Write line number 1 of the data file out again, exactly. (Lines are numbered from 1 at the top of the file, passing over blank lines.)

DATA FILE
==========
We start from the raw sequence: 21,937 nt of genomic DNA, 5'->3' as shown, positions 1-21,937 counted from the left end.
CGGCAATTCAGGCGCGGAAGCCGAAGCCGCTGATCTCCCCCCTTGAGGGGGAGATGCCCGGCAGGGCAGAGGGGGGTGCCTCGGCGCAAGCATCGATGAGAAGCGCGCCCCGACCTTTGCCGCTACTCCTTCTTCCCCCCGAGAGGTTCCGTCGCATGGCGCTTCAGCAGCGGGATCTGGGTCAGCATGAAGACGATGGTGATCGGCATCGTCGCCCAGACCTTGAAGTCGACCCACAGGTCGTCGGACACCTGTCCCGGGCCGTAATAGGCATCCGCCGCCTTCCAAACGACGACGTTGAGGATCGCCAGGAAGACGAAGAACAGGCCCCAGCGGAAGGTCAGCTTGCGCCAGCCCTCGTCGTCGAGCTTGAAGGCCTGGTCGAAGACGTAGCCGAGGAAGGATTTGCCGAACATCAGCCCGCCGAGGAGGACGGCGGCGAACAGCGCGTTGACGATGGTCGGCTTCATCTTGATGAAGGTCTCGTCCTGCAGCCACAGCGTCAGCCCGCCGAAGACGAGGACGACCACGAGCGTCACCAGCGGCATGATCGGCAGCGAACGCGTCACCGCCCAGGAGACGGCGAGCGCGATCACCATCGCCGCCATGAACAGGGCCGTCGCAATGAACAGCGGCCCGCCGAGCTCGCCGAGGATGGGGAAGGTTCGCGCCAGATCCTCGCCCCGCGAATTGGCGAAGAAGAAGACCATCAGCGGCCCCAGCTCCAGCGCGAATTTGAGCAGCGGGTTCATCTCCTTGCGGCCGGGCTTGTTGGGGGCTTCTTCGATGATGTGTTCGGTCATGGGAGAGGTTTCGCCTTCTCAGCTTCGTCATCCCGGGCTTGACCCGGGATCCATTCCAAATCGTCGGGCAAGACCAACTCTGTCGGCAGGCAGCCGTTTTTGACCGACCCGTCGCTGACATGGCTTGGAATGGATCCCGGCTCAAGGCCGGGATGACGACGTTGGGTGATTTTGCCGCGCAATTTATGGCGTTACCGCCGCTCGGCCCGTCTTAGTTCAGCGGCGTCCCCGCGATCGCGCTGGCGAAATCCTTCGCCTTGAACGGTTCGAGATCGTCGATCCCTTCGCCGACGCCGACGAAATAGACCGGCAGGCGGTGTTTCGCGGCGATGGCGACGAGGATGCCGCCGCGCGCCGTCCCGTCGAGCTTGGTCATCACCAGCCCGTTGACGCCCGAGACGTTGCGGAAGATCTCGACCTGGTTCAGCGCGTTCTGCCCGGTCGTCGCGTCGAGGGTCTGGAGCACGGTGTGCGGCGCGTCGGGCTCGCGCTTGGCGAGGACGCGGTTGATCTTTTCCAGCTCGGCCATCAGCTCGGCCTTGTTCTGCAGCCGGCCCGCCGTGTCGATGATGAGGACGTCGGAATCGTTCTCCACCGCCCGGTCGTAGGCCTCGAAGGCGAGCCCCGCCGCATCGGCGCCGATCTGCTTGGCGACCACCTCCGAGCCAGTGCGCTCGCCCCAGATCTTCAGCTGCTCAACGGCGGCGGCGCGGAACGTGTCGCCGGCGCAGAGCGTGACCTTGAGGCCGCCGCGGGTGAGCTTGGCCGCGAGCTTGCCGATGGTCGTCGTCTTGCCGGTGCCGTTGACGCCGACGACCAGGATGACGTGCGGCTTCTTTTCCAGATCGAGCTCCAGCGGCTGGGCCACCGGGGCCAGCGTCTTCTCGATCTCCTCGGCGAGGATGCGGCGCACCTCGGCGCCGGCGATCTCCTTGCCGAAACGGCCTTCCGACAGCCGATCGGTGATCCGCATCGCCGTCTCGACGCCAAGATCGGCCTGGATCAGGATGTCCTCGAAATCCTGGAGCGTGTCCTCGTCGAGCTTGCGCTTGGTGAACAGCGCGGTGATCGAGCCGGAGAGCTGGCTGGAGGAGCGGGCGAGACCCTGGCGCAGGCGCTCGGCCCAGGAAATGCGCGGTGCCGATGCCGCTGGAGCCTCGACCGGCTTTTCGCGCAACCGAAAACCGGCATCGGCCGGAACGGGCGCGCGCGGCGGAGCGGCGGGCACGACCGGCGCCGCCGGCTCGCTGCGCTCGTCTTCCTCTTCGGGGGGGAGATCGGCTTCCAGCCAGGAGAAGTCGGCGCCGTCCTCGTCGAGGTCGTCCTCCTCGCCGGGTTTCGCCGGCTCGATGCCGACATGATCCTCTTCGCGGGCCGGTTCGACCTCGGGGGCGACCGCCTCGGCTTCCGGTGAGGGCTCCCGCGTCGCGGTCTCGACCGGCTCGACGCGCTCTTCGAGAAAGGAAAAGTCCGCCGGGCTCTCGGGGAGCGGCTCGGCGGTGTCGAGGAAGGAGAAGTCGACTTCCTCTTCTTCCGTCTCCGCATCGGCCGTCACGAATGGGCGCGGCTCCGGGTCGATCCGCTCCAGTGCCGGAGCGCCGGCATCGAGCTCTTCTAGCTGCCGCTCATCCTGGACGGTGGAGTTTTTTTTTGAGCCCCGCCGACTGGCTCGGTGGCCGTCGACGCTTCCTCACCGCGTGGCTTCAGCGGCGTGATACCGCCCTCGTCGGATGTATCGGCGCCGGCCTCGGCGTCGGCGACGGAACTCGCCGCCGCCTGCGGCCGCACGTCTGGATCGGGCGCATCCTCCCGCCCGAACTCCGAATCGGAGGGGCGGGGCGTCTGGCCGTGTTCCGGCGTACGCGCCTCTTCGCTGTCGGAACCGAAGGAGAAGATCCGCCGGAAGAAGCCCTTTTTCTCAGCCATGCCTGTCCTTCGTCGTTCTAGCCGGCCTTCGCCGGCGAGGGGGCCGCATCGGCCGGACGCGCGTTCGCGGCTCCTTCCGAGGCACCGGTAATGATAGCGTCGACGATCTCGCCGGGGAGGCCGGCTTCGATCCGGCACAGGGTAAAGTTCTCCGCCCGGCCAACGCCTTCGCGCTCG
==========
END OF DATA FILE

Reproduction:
We start from the raw sequence: 21,937 nt of genomic DNA, 5'->3' as shown, positions 1-21,937 counted from the left end.